Wearing A New Hat: Administrator

The move to administration.


August 13, 2014

I am in my first year as an administrator of a new service unit and I have learned several things:

  • Only other administrators fully understand what you are doing.
  • You have to work a fixed schedule to manage a team of people.
  • You miss teaching and interacting with your students.
  • You represent all that is good and bad about administrators and the administration by doing your job.

This is not all that I have learned; however, the bulk of what I have learned is not really about me.

My learning is taking place on the job as I manage a team of less than one dozen. Our work is to help the campus community with their use of our Learning Management System and other educational technology platforms. We are in the midst of a migration, piloting an enterprise WordPress site, and assisting with the use of iClickers and other education technology in the classroom. This is an oversimplification, but what we do is support training, orientation, and provide a service to the campus. I have explained to some colleagues that in my new role, I am listening, learning, and leading. I collaborate with other units to make sure that the student learning experience is a quality one. And I do lots of listening to colleagues about what they can do to change things in their classroom. I am finding that mid-career colleagues are really eager to mix things up, and this might be moving to a blended environment or using different platforms in the classroom; however, what is common is that they want to bounce ideas off of someone who not only enjoys teaching, but is pretty good at it.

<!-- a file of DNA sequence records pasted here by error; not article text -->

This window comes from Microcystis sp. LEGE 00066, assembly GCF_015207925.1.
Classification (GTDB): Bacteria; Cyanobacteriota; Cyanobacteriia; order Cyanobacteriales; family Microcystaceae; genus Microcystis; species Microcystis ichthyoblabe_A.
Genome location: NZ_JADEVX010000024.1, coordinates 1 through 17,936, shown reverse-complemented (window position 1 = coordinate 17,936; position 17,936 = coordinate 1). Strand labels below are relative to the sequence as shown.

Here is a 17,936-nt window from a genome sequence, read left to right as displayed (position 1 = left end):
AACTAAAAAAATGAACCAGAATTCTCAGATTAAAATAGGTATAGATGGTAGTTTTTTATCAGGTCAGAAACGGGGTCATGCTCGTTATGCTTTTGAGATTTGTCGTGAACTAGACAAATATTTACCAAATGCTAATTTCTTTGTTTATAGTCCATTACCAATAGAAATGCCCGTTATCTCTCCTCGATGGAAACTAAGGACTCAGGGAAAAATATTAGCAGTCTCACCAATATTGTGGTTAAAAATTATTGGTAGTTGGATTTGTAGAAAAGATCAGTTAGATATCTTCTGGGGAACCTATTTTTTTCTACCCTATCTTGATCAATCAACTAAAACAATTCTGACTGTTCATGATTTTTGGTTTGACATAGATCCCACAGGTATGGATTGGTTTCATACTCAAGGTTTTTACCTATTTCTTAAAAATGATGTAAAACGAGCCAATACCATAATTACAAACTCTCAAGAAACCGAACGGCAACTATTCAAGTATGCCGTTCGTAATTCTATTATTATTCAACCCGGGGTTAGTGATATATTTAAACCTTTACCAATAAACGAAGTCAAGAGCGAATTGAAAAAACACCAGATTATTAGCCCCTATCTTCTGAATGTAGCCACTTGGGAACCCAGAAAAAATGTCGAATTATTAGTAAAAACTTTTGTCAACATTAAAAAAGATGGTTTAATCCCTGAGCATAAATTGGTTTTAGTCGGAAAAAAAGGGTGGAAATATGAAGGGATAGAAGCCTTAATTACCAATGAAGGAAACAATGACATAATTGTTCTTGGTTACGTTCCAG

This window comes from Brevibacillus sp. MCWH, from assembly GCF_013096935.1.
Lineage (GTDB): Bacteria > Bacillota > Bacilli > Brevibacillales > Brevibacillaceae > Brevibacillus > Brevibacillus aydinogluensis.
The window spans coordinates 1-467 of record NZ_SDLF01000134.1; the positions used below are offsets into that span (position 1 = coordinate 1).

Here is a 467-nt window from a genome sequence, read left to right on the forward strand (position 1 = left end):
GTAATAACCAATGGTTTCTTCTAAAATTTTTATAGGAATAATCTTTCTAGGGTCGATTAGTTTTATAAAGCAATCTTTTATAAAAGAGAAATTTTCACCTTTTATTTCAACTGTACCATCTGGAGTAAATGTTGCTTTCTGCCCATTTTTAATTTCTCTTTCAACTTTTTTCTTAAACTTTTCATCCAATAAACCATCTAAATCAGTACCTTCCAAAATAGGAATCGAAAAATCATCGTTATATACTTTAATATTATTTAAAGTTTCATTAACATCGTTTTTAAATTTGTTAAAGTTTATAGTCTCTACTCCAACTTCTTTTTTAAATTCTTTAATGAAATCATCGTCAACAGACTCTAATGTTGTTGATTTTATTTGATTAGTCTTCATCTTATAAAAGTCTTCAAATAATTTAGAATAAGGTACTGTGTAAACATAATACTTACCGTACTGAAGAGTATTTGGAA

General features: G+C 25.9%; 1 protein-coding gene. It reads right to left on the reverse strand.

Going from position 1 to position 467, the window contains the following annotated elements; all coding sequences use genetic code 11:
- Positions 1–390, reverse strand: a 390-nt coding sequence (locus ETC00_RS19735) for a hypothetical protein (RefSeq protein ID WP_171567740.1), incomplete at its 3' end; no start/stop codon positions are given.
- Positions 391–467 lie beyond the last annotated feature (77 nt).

What else have I learned? Other administrators are gracious and helpful as I learn the array of policies and move the new unit forward. I have had previous opportunities to interact with administrators, thanks to my roles as the Academic Women's Caucus Chair, and sitting on Senate.  This work has made me keenly aware of university governance, the various collective or framework agreements, and more so the overall governance of the campus.

Lastly, I have to add that colleagues across campus have offered me advice and lots of help. In particular, I would like to thank the upper administration for leadership workshops, and human resources for change management coaching. During this year, I have learned much and have enjoyed my role. I do not think that I have crossed over to the "dark side," as I have heard from some colleagues. This new role affords me a chance to see how things work behind the curtain and ultimately offers me a way to help other faculty, staff, and students. I am leading workshops every week and feel like I am still doing lots of teaching. It is a good fit. 


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